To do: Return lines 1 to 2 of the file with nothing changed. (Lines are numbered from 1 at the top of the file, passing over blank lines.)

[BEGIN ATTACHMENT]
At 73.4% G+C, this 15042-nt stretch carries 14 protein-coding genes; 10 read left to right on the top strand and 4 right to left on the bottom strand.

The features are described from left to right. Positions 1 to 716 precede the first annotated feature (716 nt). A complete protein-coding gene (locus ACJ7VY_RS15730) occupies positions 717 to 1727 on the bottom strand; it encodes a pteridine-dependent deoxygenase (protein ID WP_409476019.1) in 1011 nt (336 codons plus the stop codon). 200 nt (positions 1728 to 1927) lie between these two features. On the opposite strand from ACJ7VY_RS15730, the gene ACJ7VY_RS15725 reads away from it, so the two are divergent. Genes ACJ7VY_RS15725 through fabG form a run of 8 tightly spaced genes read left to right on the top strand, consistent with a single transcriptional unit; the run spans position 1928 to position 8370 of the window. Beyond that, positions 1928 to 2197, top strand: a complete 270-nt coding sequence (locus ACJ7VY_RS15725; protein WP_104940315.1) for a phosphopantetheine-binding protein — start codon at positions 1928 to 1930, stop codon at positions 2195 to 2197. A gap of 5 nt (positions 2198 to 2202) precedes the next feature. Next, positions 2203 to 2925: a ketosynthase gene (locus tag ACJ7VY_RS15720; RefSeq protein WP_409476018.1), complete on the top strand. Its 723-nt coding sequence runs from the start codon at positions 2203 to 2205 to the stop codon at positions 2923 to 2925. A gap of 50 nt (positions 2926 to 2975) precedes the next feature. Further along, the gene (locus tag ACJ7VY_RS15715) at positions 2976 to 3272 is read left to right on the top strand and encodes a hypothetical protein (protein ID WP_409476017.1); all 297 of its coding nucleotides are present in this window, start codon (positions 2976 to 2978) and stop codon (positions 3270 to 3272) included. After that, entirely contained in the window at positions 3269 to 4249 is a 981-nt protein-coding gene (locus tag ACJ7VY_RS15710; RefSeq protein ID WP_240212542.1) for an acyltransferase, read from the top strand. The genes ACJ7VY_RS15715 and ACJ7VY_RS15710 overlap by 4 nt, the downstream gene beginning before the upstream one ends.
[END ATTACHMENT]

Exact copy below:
At 73.4% G+C, this 15042-nt stretch carries 14 protein-coding genes; 10 read left to right on the top strand and 4 right to left on the bottom strand.

The features are described from left to right. Positions 1 to 716 precede the first annotated feature (716 nt). A complete protein-coding gene (locus ACJ7VY_RS15730) occupies positions 717 to 1727 on the bottom strand; it encodes a pteridine-dependent deoxygenase (protein ID WP_409476019.1) in 1011 nt (336 codons plus the stop codon). 200 nt (positions 1728 to 1927) lie between these two features. On the opposite strand from ACJ7VY_RS15730, the gene ACJ7VY_RS15725 reads away from it, so the two are divergent. Genes ACJ7VY_RS15725 through fabG form a run of 8 tightly spaced genes read left to right on the top strand, consistent with a single transcriptional unit; the run spans position 1928 to position 8370 of the window. Beyond that, positions 1928 to 2197, top strand: a complete 270-nt coding sequence (locus ACJ7VY_RS15725; protein WP_104940315.1) for a phosphopantetheine-binding protein — start codon at positions 1928 to 1930, stop codon at positions 2195 to 2197. A gap of 5 nt (positions 2198 to 2202) precedes the next feature. Next, positions 2203 to 2925: a ketosynthase gene (locus tag ACJ7VY_RS15720; RefSeq protein WP_409476018.1), complete on the top strand. Its 723-nt coding sequence runs from the start codon at positions 2203 to 2205 to the stop codon at positions 2923 to 2925. A gap of 50 nt (positions 2926 to 2975) precedes the next feature. Further along, the gene (locus tag ACJ7VY_RS15715) at positions 2976 to 3272 is read left to right on the top strand and encodes a hypothetical protein (protein ID WP_409476017.1); all 297 of its coding nucleotides are present in this window, start codon (positions 2976 to 2978) and stop codon (positions 3270 to 3272) included. After that, entirely contained in the window at positions 3269 to 4249 is a 981-nt protein-coding gene (locus tag ACJ7VY_RS15710; RefSeq protein ID WP_240212542.1) for an acyltransferase, read from the top strand. The genes ACJ7VY_RS15715 and ACJ7VY_RS15710 overlap by 4 nt, the downstream gene beginning before the upstream one ends.